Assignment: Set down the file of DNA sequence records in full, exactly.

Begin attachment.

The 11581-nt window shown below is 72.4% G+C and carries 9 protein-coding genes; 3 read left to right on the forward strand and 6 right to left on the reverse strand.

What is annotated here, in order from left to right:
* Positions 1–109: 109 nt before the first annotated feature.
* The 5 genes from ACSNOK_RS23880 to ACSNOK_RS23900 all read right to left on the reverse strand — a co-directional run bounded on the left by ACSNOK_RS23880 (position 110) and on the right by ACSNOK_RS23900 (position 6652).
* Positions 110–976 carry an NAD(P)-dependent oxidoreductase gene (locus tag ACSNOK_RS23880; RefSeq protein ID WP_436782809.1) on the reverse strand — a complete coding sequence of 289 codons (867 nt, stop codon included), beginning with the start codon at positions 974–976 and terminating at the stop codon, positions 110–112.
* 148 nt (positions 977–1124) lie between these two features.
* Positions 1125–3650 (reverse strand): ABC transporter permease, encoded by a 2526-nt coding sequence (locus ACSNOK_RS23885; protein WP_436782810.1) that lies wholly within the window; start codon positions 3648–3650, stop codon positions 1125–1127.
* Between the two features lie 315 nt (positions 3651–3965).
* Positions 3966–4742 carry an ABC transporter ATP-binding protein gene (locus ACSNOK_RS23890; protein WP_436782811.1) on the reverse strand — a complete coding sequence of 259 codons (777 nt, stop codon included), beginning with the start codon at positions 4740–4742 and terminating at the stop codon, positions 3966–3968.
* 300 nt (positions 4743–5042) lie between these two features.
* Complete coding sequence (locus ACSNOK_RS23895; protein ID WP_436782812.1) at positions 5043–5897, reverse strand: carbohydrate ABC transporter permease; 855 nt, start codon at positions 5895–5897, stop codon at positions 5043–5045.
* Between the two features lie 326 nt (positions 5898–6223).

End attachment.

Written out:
The 11581-nt window shown below is 72.4% G+C and carries 9 protein-coding genes; 3 read left to right on the forward strand and 6 right to left on the reverse strand.

What is annotated here, in order from left to right:
* Positions 1–109: 109 nt before the first annotated feature.
* The 5 genes from ACSNOK_RS23880 to ACSNOK_RS23900 all read right to left on the reverse strand — a co-directional run bounded on the left by ACSNOK_RS23880 (position 110) and on the right by ACSNOK_RS23900 (position 6652).
* Positions 110–976 carry an NAD(P)-dependent oxidoreductase gene (locus tag ACSNOK_RS23880; RefSeq protein ID WP_436782809.1) on the reverse strand — a complete coding sequence of 289 codons (867 nt, stop codon included), beginning with the start codon at positions 974–976 and terminating at the stop codon, positions 110–112.
* 148 nt (positions 977–1124) lie between these two features.
* Positions 1125–3650 (reverse strand): ABC transporter permease, encoded by a 2526-nt coding sequence (locus ACSNOK_RS23885; protein WP_436782810.1) that lies wholly within the window; start codon positions 3648–3650, stop codon positions 1125–1127.
* Between the two features lie 315 nt (positions 3651–3965).
* Positions 3966–4742 carry an ABC transporter ATP-binding protein gene (locus ACSNOK_RS23890; protein WP_436782811.1) on the reverse strand — a complete coding sequence of 259 codons (777 nt, stop codon included), beginning with the start codon at positions 4740–4742 and terminating at the stop codon, positions 3966–3968.
* 300 nt (positions 4743–5042) lie between these two features.
* Complete coding sequence (locus ACSNOK_RS23895; protein ID WP_436782812.1) at positions 5043–5897, reverse strand: carbohydrate ABC transporter permease; 855 nt, start codon at positions 5895–5897, stop codon at positions 5043–5045.
* Between the two features lie 326 nt (positions 5898–6223).